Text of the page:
I am a qualified counsellor and psychotherapist based in Emsworth with a background in therapeutic social care and expertise in emotional difficulties.
My training as a psychotherapist was integrative and creatively based. Since training as a psychotherapist I have worked within several different Further Education and Higher Education establishments offering counselling and psychotherapy to students and staff. When working with Macmillan I offered counselling and therapy to individuals and couples who are experiencing and living with cancer in their lives. I established my private practice four years ago.
Much of my work encompasses exploring with clients changes and trauma in their lives together with the concomitant difficulties that can arise at these times.I have offered training and supervision to counsellors and psychotherapists and also to trainee counsellors and psychotherapists.
I supervise a group of counsellors at a local generic counselling service, I am a personal tutor and part of the training team at a local BACP accredited psychodynamic training, and I am a supervisor and part of a newly formed generic counselling service in a local city.
Prior to working as a psychotherapist and counsellor I was a child care social worker working both independently and within the statutory sector. I worked extensively with children, young people and families, particularly those within the fostering and adoption framework.
I work as a counsellor and as a psychotherapist. My psychotherapy training was integrative, creative, and comes from a humanistic approach. This means I hold a core belief that we have the capacity to heal ourselves, whatever that may mean for us, and therapy is one of the ways that can facilitate this process. I draw on the frameworks of psychodynamic, gestalt and transactional analysis thinking and the work of classical clinicians such as D Winnicott, J. Bowlby, M. Klein and C Jung. My work is informed also by contemporary thinkers.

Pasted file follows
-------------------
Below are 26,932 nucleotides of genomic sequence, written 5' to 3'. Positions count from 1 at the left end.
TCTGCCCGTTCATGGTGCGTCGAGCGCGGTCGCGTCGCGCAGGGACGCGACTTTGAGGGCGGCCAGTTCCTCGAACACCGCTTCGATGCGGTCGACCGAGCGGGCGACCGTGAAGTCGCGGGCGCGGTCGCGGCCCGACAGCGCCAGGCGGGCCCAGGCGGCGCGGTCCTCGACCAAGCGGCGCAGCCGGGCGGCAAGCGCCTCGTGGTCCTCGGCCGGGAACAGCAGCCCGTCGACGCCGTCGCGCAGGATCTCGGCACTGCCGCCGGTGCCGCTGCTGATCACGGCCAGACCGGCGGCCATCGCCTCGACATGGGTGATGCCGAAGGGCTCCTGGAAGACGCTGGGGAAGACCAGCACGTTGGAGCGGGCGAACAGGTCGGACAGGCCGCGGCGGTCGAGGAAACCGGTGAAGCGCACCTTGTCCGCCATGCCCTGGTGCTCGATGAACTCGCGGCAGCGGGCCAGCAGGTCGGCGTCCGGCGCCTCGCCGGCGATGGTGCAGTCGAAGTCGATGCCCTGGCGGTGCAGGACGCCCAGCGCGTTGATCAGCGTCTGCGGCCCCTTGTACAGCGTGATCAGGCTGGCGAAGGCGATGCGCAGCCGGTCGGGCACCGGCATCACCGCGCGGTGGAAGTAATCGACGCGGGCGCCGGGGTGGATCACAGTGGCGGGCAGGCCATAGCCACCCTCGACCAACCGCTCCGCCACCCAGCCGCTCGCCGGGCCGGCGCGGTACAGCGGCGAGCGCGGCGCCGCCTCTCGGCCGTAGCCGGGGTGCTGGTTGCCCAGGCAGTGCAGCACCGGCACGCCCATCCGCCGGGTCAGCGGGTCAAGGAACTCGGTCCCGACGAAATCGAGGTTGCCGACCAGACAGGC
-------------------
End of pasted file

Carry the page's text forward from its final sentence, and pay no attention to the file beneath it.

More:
My role, as a therapist, is to offer an opportunity to discuss, explore and facilitate a dialogue that offers an opportunity for understanding, change and healing. Sometimes words can feel inadequate and using creative materials and resources can usefully inform the therapeutic work. This can provide an alternative way of communicating and expression. Sometimes it can be useful to give consideration to the links between the mind and the body, and sometimes it can be useful to explore difficulties in a more abstract way perhaps using images and metaphor.
The field of therapy and counselling is growing and expanding alongside neuroscientific developments. We have a greater understanding of the usefulness of ‘Talking Therapies’ and a greater awareness of how therapy and counselling can usefully contribute to the process of attending to the difficulties and issues which present to us in our everyday lives.